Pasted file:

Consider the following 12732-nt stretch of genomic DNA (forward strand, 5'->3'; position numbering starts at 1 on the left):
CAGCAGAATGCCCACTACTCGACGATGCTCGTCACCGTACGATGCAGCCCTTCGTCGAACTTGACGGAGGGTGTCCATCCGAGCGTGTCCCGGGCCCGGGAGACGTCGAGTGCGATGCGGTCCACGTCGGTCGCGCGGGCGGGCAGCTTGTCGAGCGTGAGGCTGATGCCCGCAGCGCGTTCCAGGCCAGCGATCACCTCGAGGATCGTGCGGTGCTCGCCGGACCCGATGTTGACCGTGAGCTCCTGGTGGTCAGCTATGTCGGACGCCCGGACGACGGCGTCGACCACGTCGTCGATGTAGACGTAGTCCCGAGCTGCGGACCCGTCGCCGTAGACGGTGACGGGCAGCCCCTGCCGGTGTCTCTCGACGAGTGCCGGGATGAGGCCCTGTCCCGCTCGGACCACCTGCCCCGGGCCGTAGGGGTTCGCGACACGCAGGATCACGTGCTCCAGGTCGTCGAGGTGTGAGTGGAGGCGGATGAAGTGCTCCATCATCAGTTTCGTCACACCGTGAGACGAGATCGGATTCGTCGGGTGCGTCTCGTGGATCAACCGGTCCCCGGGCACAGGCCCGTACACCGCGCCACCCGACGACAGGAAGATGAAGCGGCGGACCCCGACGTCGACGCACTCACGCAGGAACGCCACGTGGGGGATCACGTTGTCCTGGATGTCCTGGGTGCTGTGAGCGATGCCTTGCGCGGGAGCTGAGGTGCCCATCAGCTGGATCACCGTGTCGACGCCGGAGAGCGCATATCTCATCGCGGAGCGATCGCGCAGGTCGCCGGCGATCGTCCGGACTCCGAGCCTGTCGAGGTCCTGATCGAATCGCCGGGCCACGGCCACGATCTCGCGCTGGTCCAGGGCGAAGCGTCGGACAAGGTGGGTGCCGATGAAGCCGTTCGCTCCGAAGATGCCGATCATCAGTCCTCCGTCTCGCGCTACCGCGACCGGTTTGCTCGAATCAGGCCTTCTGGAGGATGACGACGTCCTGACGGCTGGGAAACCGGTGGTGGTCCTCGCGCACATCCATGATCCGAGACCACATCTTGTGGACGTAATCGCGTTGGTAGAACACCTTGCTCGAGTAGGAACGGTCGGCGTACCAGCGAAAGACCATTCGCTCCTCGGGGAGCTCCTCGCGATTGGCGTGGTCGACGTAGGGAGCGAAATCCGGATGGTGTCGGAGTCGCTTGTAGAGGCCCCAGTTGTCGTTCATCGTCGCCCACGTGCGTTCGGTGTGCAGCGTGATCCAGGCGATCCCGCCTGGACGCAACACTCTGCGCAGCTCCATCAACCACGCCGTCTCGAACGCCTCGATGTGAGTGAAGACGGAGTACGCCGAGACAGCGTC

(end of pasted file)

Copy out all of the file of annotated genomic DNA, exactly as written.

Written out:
Consider the following 12732-nt stretch of genomic DNA (forward strand, 5'->3'; position numbering starts at 1 on the left):
CAGCAGAATGCCCACTACTCGACGATGCTCGTCACCGTACGATGCAGCCCTTCGTCGAACTTGACGGAGGGTGTCCATCCGAGCGTGTCCCGGGCCCGGGAGACGTCGAGTGCGATGCGGTCCACGTCGGTCGCGCGGGCGGGCAGCTTGTCGAGCGTGAGGCTGATGCCCGCAGCGCGTTCCAGGCCAGCGATCACCTCGAGGATCGTGCGGTGCTCGCCGGACCCGATGTTGACCGTGAGCTCCTGGTGGTCAGCTATGTCGGACGCCCGGACGACGGCGTCGACCACGTCGTCGATGTAGACGTAGTCCCGAGCTGCGGACCCGTCGCCGTAGACGGTGACGGGCAGCCCCTGCCGGTGTCTCTCGACGAGTGCCGGGATGAGGCCCTGTCCCGCTCGGACCACCTGCCCCGGGCCGTAGGGGTTCGCGACACGCAGGATCACGTGCTCCAGGTCGTCGAGGTGTGAGTGGAGGCGGATGAAGTGCTCCATCATCAGTTTCGTCACACCGTGAGACGAGATCGGATTCGTCGGGTGCGTCTCGTGGATCAACCGGTCCCCGGGCACAGGCCCGTACACCGCGCCACCCGACGACAGGAAGATGAAGCGGCGGACCCCGACGTCGACGCACTCACGCAGGAACGCCACGTGGGGGATCACGTTGTCCTGGATGTCCTGGGTGCTGTGAGCGATGCCTTGCGCGGGAGCTGAGGTGCCCATCAGCTGGATCACCGTGTCGACGCCGGAGAGCGCATATCTCATCGCGGAGCGATCGCGCAGGTCGCCGGCGATCGTCCGGACTCCGAGCCTGTCGAGGTCCTGATCGAATCGCCGGGCCACGGCCACGATCTCGCGCTGGTCCAGGGCGAAGCGTCGGACAAGGTGGGTGCCGATGAAGCCGTTCGCTCCGAAGATGCCGATCATCAGTCCTCCGTCTCGCGCTACCGCGACCGGTTTGCTCGAATCAGGCCTTCTGGAGGATGACGACGTCCTGACGGCTGGGAAACCGGTGGTGGTCCTCGCGCACATCCATGATCCGAGACCACATCTTGTGGACGTAATCGCGTTGGTAGAACACCTTGCTCGAGTAGGAACGGTCGGCGTACCAGCGAAAGACCATTCGCTCCTCGGGGAGCTCCTCGCGATTGGCGTGGTCGACGTAGGGAGCGAAATCCGGATGGTGTCGGAGTCGCTTGTAGAGGCCCCAGTTGTCGTTCATCGTCGCCCACGTGCGTTCGGTGTGCAGCGTGATCCAGGCGATCCCGCCTGGACGCAACACTCTGCGCAGCTCCATCAACCACGCCGTCTCGAACGCCTCGATGTGAGTGAAGACGGAGTACGCCGAGACAGCGTC